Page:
PL EN


2015 | 54 |
Article title

Common and Foxtail Millet in Dietetics, Culinary Art and Therapeutic Procedures of the Antiquity and Early Byzantium

Content
Title variants
Languages of publication
EN
Abstracts
EN
Common millet (Panicum miliaceum L.) and foxtail millet, also known as Italian millet (Setaria italica P. Beauv.), are among crop grasses that in the Antiquity and the early Byzantine period were grown on a relatively large scale. Yet although the sources indicate that they were among popular crops, they were neither as widespread not as highly regarded by consumers as wheat and barley. Views pertinent to the dietetic doctrine with regard to those to plants evolved before Galen’s lifetime and were very consistent, considering that they did not change over the period from the 2nd to the 7th century. This doctrine pointed to the less beneficial qualities of both these crop plants in comparison to the most highly values grains used in bread-making, especially to wheat. Also, common and foxtail millet were constantly present in the cuisine of the period in question, both being used as food in the rural areas rather than in cities. They were usually put in boiled dishes, because millet bread was unpopular owing to its brittleness and disagreeable taste. Both common and foxtail millet were included among the fármaka used in the period between the 2nd and 7th century, although they certainly were not as favoured in medicine as wheat and barley. Common millet was more often mentioned in the healing role. Both grains were used in medical procedures as components of healing diets, especially foods helpful in alleviating gastric disorders. Flour ground from common millet was applied as powder, whereas the grain itself found use as a component of warming cataplasms and poultices which usually had a drying quality. In addition, millet to was considered to be an efficacious antidote against poisons.
PL
Common millet (Panicum miliaceum L.) and foxtail millet, also known as Italian millet (Setaria italica P. Beauv.), are among crop grasses that in the Antiquity and the early Byzantine period were grown on a relatively large scale. Yet although the sources indicate that they were among popular crops, they were neither as widespread not as highly regarded by consumers as wheat and barley. Views pertinent to the dietetic doctrine with regard to those to plants evolved before Galen’s lifetime and were very consistent, considering that they did not change over the period from the 2nd to the 7th century. This doctrine pointed to the less beneficial qualities of both these crop plants in comparison to the most highly values grains used in bread-making, especially to wheat. Also, common and foxtail millet were constantly present in the cuisine of the period in question, both being used as food in the rural areas rather than in cities. They were usually put in boiled dishes, because millet bread was unpopular owing to its brittleness and disagreeable taste. Both common and foxtail millet were included among the fármaka used in the period between the 2nd and 7th century, although they certainly were not as favoured in medicine as wheat and barley. Common millet was more often mentioned in the healing role. Both grains were used in medical procedures as components of healing diets, especially foods helpful in alleviating gastric disorders. Flour ground from common millet was applied as powder, whereas the grain itself found use as a component of warming cataplasms and poultices which usually had a drying quality. In addition, millet to was considered to be an efficacious antidote against poisons.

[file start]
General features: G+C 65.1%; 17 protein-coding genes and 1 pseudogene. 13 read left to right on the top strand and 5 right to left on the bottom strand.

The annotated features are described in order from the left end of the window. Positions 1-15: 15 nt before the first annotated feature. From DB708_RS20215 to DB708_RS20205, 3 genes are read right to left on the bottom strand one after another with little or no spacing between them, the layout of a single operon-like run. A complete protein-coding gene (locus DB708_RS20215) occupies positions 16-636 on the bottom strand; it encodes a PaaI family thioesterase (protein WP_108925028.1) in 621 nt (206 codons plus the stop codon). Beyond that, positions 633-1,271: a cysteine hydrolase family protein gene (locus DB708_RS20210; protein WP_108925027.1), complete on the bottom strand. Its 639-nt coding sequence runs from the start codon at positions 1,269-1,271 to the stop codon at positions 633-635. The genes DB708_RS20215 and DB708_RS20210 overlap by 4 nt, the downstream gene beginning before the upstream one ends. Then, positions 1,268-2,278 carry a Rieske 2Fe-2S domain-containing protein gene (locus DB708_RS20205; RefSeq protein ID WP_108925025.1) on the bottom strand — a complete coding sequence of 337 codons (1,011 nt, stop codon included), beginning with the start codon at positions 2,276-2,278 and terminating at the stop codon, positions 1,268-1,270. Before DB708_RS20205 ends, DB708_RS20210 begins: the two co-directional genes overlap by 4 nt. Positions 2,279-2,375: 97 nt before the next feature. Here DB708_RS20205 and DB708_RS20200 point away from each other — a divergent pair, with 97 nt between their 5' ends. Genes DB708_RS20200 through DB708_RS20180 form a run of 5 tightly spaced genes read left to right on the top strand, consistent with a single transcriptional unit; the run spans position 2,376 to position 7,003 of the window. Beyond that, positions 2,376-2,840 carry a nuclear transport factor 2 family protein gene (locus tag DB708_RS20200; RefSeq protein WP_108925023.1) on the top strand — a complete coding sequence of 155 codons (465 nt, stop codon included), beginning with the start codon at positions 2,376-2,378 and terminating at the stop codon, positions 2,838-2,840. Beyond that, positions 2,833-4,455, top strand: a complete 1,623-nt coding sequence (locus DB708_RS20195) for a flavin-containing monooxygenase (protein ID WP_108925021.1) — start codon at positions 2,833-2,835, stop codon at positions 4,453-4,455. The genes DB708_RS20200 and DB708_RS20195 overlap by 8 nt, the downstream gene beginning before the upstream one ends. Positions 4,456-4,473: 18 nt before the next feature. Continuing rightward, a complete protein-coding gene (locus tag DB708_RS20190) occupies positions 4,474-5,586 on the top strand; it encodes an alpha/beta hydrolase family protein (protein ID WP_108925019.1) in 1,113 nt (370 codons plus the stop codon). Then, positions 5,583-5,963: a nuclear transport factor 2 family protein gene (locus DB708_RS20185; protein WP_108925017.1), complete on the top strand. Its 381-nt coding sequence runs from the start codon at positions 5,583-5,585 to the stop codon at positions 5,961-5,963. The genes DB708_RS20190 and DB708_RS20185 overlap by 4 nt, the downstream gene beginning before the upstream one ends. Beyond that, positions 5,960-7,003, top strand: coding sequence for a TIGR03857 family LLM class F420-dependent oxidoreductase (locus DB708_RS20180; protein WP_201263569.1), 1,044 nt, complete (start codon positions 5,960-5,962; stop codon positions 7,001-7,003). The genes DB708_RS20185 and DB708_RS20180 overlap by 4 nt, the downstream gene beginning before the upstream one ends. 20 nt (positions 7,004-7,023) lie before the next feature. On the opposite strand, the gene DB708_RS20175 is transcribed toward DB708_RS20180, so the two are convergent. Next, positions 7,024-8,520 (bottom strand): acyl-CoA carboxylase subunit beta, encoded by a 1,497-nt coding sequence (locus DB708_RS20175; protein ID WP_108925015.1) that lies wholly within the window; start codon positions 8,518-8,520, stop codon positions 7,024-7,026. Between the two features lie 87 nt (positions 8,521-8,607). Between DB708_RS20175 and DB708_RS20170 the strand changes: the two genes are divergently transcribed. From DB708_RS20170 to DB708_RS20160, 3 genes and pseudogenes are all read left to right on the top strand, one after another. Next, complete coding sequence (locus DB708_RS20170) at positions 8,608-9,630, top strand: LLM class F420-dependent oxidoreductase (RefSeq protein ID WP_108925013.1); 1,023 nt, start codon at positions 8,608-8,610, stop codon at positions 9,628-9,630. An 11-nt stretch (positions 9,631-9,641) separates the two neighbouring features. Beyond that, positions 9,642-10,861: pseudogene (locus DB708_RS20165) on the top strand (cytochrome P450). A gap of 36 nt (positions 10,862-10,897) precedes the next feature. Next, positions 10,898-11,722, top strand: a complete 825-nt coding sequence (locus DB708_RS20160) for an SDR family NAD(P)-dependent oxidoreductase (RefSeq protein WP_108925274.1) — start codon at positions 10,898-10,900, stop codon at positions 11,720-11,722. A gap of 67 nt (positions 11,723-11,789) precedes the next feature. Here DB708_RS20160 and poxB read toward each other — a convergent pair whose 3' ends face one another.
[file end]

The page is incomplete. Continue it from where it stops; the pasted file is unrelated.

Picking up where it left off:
Year
Volume
54
Physical description
Dates
published
2015
online
2015-12-31
Contributors
References
Document Type
Publication order reference
Identifiers
YADDA identifier
bwmeta1.element.ojs-doi-10_12775_LSE_2015_54_06
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